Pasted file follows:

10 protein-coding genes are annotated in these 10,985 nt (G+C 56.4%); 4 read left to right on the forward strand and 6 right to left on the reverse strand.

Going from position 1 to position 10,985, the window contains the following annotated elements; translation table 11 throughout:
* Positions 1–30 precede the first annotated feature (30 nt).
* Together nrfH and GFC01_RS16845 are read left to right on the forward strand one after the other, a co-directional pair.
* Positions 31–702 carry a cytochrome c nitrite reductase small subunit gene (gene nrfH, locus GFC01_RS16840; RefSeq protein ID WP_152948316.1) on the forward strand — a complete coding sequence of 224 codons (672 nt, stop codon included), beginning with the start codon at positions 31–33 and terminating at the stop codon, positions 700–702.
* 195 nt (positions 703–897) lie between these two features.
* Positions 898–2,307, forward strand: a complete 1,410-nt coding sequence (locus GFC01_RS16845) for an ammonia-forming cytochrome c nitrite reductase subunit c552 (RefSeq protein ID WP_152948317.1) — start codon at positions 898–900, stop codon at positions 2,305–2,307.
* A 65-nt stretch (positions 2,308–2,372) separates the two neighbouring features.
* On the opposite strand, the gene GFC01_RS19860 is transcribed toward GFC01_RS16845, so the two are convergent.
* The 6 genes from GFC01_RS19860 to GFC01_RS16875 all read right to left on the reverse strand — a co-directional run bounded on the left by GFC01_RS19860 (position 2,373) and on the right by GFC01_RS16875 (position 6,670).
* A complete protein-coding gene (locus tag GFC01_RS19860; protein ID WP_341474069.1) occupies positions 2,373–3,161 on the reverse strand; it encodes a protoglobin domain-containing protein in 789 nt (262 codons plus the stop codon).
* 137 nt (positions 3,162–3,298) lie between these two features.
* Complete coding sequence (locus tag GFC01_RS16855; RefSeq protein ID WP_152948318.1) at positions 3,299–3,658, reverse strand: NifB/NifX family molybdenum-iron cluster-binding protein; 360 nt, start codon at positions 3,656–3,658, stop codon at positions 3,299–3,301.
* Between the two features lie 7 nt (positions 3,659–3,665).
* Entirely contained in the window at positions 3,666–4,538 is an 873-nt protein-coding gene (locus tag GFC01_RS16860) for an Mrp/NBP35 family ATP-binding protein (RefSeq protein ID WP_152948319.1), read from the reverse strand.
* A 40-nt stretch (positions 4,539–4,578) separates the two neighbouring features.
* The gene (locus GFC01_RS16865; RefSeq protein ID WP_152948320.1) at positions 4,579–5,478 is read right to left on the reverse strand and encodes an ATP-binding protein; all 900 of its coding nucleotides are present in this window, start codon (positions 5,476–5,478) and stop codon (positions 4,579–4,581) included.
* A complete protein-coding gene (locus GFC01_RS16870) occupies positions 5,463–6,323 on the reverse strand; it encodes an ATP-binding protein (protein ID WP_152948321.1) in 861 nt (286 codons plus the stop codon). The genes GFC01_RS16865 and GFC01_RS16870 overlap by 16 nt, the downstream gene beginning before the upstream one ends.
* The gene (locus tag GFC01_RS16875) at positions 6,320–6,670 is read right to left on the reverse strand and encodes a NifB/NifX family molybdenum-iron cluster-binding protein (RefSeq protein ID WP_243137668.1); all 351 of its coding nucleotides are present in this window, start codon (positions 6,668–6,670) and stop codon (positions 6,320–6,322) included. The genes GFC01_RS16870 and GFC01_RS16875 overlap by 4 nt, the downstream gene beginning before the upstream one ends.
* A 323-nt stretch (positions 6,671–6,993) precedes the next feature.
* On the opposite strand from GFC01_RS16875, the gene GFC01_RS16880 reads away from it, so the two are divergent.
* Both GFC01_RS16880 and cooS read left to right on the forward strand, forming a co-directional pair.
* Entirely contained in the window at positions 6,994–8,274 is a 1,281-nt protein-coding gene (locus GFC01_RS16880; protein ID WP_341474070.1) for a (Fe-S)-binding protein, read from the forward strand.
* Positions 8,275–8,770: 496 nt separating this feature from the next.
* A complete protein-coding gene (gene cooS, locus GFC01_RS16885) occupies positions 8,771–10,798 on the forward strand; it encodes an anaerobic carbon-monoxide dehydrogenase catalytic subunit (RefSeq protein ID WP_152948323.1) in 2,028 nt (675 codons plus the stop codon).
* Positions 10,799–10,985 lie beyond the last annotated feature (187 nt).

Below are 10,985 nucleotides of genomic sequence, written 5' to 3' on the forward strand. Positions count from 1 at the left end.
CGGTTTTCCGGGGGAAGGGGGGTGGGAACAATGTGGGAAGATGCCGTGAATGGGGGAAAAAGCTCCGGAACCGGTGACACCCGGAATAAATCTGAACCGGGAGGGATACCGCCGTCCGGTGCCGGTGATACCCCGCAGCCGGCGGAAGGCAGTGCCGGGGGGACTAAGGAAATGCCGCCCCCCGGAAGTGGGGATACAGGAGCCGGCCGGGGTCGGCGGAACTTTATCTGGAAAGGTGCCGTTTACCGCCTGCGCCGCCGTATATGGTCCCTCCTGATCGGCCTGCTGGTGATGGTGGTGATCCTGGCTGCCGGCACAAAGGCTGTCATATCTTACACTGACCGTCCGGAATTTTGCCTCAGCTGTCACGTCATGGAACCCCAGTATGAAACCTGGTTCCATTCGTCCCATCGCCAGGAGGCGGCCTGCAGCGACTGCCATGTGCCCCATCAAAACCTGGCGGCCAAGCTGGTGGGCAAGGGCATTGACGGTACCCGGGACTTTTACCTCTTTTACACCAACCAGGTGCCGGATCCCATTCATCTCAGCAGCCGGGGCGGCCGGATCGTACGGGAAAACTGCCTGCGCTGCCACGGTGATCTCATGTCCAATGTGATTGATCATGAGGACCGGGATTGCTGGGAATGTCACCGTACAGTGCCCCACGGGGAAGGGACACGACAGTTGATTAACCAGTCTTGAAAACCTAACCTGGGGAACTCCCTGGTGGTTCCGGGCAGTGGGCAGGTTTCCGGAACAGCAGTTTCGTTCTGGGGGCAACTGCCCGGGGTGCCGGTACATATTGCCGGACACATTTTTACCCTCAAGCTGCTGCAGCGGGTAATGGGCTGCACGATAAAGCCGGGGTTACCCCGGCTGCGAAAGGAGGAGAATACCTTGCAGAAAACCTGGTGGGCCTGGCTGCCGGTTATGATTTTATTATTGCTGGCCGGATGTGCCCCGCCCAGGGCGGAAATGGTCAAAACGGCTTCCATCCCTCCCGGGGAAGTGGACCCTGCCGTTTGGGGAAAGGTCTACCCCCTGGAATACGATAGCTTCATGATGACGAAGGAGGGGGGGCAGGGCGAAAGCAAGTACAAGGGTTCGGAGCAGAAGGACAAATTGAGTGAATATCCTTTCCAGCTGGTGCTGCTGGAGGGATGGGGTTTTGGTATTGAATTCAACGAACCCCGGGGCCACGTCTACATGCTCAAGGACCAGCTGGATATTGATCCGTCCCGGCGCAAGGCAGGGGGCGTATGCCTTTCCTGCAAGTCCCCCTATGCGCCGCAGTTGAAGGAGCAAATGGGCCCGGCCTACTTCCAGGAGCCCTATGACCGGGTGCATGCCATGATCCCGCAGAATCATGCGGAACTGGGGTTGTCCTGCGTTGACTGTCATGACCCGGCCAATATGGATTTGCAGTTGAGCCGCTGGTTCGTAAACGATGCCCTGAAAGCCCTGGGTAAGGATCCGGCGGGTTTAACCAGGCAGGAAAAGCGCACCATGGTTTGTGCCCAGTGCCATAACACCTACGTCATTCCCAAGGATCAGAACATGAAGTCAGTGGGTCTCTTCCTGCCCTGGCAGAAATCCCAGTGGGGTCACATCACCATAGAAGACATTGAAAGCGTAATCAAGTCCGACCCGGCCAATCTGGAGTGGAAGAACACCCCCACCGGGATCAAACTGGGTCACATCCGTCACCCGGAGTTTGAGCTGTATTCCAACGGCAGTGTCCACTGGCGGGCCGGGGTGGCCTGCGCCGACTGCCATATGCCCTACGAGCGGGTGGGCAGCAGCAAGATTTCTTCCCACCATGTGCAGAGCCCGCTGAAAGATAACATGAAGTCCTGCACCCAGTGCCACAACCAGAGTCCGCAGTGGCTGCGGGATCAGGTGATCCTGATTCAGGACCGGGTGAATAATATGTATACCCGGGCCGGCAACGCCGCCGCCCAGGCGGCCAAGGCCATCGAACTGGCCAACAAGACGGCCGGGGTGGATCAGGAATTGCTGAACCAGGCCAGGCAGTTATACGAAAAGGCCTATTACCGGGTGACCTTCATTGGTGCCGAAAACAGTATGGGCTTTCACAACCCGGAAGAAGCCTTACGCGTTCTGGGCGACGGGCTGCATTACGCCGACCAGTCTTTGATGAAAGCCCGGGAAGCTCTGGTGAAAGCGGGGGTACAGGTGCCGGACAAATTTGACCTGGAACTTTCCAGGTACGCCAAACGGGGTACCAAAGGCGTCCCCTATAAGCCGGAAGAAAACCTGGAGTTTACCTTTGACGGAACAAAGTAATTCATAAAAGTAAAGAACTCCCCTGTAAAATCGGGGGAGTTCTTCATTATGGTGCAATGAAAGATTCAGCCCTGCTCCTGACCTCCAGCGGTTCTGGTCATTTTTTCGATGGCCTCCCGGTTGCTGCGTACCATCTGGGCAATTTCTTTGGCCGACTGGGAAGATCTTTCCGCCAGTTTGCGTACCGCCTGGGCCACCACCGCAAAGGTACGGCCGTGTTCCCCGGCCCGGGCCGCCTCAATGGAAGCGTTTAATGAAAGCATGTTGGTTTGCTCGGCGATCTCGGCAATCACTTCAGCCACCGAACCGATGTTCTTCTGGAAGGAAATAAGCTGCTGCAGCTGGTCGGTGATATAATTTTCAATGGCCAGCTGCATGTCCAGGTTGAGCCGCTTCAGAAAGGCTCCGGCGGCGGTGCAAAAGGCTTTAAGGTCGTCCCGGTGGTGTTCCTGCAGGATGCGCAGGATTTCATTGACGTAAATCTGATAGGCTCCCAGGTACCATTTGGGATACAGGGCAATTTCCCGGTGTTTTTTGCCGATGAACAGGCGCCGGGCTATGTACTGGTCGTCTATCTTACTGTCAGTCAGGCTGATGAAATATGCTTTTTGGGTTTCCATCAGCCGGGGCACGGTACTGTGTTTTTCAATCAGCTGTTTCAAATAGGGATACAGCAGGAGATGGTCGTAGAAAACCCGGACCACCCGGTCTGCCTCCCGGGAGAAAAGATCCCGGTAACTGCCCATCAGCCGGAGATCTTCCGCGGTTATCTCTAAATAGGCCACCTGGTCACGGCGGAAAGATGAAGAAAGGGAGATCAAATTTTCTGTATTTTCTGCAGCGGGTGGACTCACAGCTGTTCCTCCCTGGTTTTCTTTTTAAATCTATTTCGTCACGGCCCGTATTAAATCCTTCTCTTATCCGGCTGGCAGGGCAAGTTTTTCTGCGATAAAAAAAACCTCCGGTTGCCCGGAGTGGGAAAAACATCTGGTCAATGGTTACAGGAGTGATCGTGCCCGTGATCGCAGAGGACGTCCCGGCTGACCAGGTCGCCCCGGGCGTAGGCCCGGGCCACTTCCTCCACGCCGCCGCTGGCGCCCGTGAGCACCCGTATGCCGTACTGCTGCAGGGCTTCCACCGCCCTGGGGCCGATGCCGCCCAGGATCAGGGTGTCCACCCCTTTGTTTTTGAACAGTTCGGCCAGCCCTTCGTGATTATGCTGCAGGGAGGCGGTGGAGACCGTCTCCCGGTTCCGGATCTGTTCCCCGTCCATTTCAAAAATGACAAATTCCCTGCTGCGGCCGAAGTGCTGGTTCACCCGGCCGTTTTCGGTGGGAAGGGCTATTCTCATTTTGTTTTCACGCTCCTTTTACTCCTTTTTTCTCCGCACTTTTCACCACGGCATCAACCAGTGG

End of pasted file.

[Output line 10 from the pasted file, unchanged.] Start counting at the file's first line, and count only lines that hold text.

* The 6 genes from GFC01_RS19860 to GFC01_RS16875 all read right to left on the reverse strand — a co-directional run bounded on the left by GFC01_RS19860 (position 2,373) and on the right by GFC01_RS16875 (position 6,670).